Today, most northern women have no choice but to head out on a Medevac plane two to four weeks before their due date. The government decides the destination – even if a woman has family in a town with a good hospital, she might end up in a hotel somewhere else. She also has to find care for her other children. Only in April, 2017, did FNIH begin paying travel expenses for someone to go with her.
Evacuation is dreaded, said Christine Roy, a Québécois midwife who lives and works in the Cree community of Attawapiskat, Ont., near James Bay. She said that as late as 2012, the year she opened her practice, women would attempt to hide from the MedEvac plane. They were sometimes escorted on to it by police.
“If I’m a woman who plans to give birth in community and I know they’re going to send the police to force me on to the plane, what am I going to do?” Ms. Roy said. One tactic was to fudge the date of conception: women would pretend to be an earlier state of pregnancy than they actually were, so that their evacuation would be scheduled too late.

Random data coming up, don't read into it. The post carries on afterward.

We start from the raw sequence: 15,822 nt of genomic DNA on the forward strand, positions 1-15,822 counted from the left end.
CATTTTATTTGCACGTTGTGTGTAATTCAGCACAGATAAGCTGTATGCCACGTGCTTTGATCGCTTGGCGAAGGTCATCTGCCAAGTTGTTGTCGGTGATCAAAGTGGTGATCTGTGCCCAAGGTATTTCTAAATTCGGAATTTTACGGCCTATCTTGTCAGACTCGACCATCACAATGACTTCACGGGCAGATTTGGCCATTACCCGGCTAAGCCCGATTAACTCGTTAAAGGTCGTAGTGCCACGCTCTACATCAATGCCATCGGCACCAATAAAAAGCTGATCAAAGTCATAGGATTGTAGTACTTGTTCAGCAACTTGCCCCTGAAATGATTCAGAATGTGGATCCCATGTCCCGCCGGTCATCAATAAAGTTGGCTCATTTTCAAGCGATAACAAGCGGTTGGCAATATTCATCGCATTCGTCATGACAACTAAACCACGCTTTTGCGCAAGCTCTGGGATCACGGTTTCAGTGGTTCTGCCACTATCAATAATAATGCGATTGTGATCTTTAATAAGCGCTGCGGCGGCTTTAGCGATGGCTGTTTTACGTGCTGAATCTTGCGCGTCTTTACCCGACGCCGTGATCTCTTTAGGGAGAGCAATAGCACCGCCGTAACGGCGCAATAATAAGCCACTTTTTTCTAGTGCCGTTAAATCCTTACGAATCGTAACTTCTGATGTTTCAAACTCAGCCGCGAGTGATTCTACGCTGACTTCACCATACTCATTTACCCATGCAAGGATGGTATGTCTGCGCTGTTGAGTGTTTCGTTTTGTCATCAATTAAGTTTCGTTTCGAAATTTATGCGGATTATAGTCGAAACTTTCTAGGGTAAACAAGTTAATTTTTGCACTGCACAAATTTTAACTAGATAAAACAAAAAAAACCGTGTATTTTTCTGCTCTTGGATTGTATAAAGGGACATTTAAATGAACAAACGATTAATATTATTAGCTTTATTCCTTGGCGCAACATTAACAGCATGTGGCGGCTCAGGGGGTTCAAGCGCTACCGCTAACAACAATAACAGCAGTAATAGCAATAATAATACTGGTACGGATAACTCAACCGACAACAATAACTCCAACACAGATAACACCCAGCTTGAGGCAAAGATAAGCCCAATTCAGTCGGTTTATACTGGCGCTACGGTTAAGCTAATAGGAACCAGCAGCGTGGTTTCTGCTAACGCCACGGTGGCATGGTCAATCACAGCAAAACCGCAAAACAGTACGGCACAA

“She’d go into labour and wait at her house until it got very, very strong, and then she’d show up in full labour at the nursing station, too late to be transferred,” Ms. Roy said. This was dangerous, but for many women, it was still preferable to leaving home.
The number of annual birth evacuations in Canada is unknown: FNIH reports that 568 clients had “childbirth” travel expenses paid between June, 2017, and March, 2018, but adds that some of the 4,763 trips recorded as “prenatal” in that time period could have been for a birth as well. Neither number accounts for birth trips taken by women who live in communities that are self-governing, such as the Labrador Inuit, or evacuations in B.C., which has its own First Nations Health Authority.